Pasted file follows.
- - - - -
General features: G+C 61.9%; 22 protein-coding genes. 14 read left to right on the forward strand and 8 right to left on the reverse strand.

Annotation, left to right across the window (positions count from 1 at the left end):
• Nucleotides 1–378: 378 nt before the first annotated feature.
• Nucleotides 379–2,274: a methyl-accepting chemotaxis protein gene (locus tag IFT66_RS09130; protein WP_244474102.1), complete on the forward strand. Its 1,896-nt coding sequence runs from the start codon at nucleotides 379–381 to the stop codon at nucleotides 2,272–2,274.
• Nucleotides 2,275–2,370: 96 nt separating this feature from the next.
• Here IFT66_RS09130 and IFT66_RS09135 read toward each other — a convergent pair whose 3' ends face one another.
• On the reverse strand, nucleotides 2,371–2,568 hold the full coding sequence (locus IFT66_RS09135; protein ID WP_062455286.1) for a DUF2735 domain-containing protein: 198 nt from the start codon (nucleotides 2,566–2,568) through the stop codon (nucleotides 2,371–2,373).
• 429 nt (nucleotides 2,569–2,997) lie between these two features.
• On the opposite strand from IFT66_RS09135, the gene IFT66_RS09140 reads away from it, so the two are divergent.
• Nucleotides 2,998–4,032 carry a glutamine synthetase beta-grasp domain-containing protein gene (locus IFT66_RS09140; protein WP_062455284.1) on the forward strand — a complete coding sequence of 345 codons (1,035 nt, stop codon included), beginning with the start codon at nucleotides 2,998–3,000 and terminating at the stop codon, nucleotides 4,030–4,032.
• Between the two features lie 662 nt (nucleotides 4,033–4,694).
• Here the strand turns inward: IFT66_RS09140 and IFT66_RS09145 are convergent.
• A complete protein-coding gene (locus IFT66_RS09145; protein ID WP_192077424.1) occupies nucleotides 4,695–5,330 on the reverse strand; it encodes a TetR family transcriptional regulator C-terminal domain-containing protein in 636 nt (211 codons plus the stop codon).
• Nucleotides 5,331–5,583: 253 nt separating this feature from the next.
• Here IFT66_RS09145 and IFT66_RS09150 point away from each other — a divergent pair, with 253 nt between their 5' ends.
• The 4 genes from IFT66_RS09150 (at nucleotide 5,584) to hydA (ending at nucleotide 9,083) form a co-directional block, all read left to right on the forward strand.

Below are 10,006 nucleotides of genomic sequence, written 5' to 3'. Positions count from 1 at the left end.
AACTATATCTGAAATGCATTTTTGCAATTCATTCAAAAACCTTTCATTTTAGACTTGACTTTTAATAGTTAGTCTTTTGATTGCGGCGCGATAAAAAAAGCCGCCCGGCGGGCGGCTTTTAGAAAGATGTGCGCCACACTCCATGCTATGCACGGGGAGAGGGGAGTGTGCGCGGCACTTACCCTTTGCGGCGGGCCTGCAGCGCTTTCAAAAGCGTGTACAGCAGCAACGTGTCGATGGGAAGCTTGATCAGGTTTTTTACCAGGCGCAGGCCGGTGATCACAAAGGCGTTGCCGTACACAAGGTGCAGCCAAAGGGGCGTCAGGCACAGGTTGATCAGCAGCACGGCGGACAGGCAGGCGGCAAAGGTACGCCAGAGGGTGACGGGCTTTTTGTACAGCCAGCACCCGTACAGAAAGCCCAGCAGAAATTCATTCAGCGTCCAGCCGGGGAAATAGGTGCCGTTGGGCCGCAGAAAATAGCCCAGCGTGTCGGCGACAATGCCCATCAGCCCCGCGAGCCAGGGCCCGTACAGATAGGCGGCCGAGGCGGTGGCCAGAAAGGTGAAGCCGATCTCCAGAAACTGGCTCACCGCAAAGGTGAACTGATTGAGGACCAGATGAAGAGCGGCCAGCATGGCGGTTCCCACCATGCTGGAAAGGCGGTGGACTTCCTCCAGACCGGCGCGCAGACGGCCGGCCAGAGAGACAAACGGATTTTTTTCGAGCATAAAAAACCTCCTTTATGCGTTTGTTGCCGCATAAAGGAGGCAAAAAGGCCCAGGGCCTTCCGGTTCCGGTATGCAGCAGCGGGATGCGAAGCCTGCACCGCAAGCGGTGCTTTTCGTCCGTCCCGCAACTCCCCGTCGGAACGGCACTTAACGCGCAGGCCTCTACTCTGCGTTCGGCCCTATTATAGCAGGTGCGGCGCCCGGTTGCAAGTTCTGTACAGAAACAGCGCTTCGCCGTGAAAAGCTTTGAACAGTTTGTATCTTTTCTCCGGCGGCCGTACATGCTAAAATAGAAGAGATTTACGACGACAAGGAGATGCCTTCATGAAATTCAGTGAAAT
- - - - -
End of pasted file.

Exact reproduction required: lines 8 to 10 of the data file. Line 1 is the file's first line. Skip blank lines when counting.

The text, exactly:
• 429 nt (nucleotides 2,569–2,997) lie between these two features.
• On the opposite strand from IFT66_RS09135, the gene IFT66_RS09140 reads away from it, so the two are divergent.
• Nucleotides 2,998–4,032 carry a glutamine synthetase beta-grasp domain-containing protein gene (locus IFT66_RS09140; protein WP_062455284.1) on the forward strand — a complete coding sequence of 345 codons (1,035 nt, stop codon included), beginning with the start codon at nucleotides 2,998–3,000 and terminating at the stop codon, nucleotides 4,030–4,032.